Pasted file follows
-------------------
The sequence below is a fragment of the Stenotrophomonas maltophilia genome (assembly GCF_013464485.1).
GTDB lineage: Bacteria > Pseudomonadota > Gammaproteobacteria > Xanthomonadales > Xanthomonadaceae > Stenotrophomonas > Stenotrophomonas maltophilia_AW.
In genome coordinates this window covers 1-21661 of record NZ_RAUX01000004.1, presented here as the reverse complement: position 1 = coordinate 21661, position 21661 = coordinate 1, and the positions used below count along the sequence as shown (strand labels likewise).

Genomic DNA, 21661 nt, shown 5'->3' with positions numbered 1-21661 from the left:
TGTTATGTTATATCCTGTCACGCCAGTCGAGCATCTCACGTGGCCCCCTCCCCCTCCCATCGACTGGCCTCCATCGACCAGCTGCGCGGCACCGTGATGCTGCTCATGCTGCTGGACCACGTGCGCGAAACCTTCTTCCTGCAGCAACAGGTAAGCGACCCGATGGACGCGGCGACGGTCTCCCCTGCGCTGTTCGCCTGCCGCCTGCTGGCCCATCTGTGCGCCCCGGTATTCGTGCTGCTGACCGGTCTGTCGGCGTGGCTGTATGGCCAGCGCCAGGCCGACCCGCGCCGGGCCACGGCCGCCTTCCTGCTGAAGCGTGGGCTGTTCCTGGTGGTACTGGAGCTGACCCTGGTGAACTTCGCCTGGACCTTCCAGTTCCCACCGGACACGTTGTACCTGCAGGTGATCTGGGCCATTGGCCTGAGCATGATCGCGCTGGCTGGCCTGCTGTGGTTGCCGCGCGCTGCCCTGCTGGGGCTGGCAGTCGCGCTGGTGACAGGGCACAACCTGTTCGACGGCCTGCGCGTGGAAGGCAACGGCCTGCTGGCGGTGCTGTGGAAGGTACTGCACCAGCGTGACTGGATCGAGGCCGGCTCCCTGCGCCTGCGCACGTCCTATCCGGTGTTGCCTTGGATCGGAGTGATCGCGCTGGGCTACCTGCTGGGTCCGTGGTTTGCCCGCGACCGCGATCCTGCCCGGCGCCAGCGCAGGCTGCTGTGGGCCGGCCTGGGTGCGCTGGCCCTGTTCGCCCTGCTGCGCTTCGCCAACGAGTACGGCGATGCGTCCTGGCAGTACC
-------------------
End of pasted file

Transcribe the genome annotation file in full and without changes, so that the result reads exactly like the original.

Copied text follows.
The sequence below is a fragment of the Stenotrophomonas maltophilia genome (assembly GCF_013464485.1).
GTDB lineage: Bacteria > Pseudomonadota > Gammaproteobacteria > Xanthomonadales > Xanthomonadaceae > Stenotrophomonas > Stenotrophomonas maltophilia_AW.
In genome coordinates this window covers 1-21661 of record NZ_RAUX01000004.1, presented here as the reverse complement: position 1 = coordinate 21661, position 21661 = coordinate 1, and the positions used below count along the sequence as shown (strand labels likewise).

Genomic DNA, 21661 nt, shown 5'->3' with positions numbered 1-21661 from the left:
TGTTATGTTATATCCTGTCACGCCAGTCGAGCATCTCACGTGGCCCCCTCCCCCTCCCATCGACTGGCCTCCATCGACCAGCTGCGCGGCACCGTGATGCTGCTCATGCTGCTGGACCACGTGCGCGAAACCTTCTTCCTGCAGCAACAGGTAAGCGACCCGATGGACGCGGCGACGGTCTCCCCTGCGCTGTTCGCCTGCCGCCTGCTGGCCCATCTGTGCGCCCCGGTATTCGTGCTGCTGACCGGTCTGTCGGCGTGGCTGTATGGCCAGCGCCAGGCCGACCCGCGCCGGGCCACGGCCGCCTTCCTGCTGAAGCGTGGGCTGTTCCTGGTGGTACTGGAGCTGACCCTGGTGAACTTCGCCTGGACCTTCCAGTTCCCACCGGACACGTTGTACCTGCAGGTGATCTGGGCCATTGGCCTGAGCATGATCGCGCTGGCTGGCCTGCTGTGGTTGCCGCGCGCTGCCCTGCTGGGGCTGGCAGTCGCGCTGGTGACAGGGCACAACCTGTTCGACGGCCTGCGCGTGGAAGGCAACGGCCTGCTGGCGGTGCTGTGGAAGGTACTGCACCAGCGTGACTGGATCGAGGCCGGCTCCCTGCGCCTGCGCACGTCCTATCCGGTGTTGCCTTGGATCGGAGTGATCGCGCTGGGCTACCTGCTGGGTCCGTGGTTTGCCCGCGACCGCGATCCTGCCCGGCGCCAGCGCAGGCTGCTGTGGGCCGGCCTGGGTGCGCTGGCCCTGTTCGCCCTGCTGCGCTTCGCCAACGAGTACGGCGATGCGTCCTGGCAGTACC